Significant rain over the past few weeks has pushed 30-day rainfall totals above what is normal for the time of year at most climate monitoring sites in the region. However, the average 90-day rainfall measured at climate stations in and around the watershed is below 80 per cent of normal for this time of year which represents “Minor” low water severity. Stream flow values for all waterways are well below their normal values for this time of year but slightly improved from a few weeks ago. For example, the measured flows for the Rideau River at Carleton University and the Tay River in Perth are both near 45 percent of normal for this time of year. Measured flows for the smaller tributaries such as the Jock River and Kemptville Creek are still below normal for this time of year. Field observations around the watershed indicate that ecological conditions are declining with increased fragmentation of many streams.  High water temperatures, low oxygen levels and increased plant growth and are being experienced in many areas.

Looking ahead, the seven-day weather forecast suggests we may receive between 35 and 45 mm of rain across the watershed. These rainfall amounts are not expected to greatly improve the 90-day rainfall deficit or the low stream flow values discussed above.

Following an early spring freshet this year, Parks Canada staff are closely monitoring the water levels throughout the Rideau Canal system inside the Rideau Valley watershed. The water levels in the reservoir lakes (Bob’s Lake and Wolfe Lake) are currently slightly below normal and are expected to decline further with some precipitation in the short-term forecast. The water level in Christie Lake (flow-through lake), while expected to remain below normal, will fluctuate with some precipitation in the short-term forecast. Rideau River flows downstream of Big Rideau Lake have been reduced to minimum. Water levels in the Rideau River below Smiths Falls are within navigable ranges.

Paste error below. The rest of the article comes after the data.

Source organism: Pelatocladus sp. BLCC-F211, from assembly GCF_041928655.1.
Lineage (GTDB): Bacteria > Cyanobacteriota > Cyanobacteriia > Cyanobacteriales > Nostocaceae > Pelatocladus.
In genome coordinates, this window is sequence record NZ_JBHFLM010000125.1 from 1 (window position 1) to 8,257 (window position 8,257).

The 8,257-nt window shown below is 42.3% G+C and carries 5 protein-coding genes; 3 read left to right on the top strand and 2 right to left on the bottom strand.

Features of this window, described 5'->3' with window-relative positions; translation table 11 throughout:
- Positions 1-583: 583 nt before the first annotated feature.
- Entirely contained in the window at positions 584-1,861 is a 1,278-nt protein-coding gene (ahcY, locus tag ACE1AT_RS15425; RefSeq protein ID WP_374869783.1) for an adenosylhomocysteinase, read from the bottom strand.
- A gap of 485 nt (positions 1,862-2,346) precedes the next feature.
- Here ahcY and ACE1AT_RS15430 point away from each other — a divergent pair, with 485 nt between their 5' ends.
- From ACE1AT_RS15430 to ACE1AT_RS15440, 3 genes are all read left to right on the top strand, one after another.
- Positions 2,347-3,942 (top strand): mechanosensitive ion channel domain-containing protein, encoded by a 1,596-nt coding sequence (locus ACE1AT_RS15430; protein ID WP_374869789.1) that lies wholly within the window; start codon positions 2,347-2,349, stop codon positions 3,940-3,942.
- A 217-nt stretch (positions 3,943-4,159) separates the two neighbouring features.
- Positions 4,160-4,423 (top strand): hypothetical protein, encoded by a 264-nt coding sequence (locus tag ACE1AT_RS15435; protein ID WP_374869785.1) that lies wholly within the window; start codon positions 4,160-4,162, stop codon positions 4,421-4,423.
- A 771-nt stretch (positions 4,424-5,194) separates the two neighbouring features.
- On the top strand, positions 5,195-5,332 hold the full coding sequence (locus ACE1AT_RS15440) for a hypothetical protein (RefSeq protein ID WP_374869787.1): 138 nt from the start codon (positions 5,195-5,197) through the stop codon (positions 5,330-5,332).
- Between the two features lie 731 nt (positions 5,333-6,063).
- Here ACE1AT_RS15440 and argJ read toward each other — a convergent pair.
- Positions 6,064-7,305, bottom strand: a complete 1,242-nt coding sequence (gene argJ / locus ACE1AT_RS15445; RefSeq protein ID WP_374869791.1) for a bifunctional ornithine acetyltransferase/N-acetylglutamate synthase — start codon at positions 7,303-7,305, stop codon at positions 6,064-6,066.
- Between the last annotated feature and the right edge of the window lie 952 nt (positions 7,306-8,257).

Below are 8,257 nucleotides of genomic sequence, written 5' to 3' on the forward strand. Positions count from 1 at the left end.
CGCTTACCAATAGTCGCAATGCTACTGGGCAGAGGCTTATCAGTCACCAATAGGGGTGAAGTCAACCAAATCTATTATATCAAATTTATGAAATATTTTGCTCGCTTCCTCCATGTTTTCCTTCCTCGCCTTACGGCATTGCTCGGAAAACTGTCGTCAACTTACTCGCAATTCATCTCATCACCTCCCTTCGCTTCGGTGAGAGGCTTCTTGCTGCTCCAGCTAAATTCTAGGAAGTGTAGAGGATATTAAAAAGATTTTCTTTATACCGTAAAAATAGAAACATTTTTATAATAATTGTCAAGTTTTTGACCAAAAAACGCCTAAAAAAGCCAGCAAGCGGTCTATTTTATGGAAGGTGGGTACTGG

To better understand local conditions, landowners, businesses, and industries are encouraged to contact Brian Stratton by email () if they are experiencing any unusual water-related problems.

Conservation Authority staff continue to monitor conditions and communicate with water managers throughout the watershed. Updates to this message will be issued as conditions warrant.

More resources:

Ministry of Environment, Conservation and Parks: https://www.ontario.ca/page/ministry-environment-conservation-parks

Ontario’s Low Water Response program: https://www.ontario.ca/page/low-water-response-program

RVCA website: www.rvca.ca

Hourly and daily streamflows and water levels: https://www.rvca.ca/watershed-monitoring-reporting/reporting/streamflow-water-levels

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More Information:
Contact: Brian Stratton, RVCA Manager Engineering Services
Rideau Valley Conservation Authority

613-692-6804, 1-800-267-3504 ext. 1141

Rideau Valley Conservation Authority is a partnership of municipalities within the Rideau Valley watershed
created under the Conservation Authorities Act to deliver a range of programs in watershed management and
natural resource conservation.

 

June 17, 2021

Lesley Peace

June 17, 2021

Alex Dekleine

June 17, 2021

Ryan Hiemstra

MANOTICK, June 15, 2021 – Accessibility and conservation advocates are teaming up to transform Baxter Conservation Area into the most accessible nature destination in Eastern Ontario – but they need your help. 

The Nature For All committee is working to upgrade Baxter’s bridges, boardwalks, trails and facilities to the gold standard of accessibility to make the park as inclusive as possible to all ages and abilities. 

Truly accessible natural areas are few and far between, which leaves people with disabilities or mobility concerns stuck on the sidelines. Nature For All believes every person should be able to enjoy the many physical and emotional benefits of the great outdoors without worrying about safety or logistics.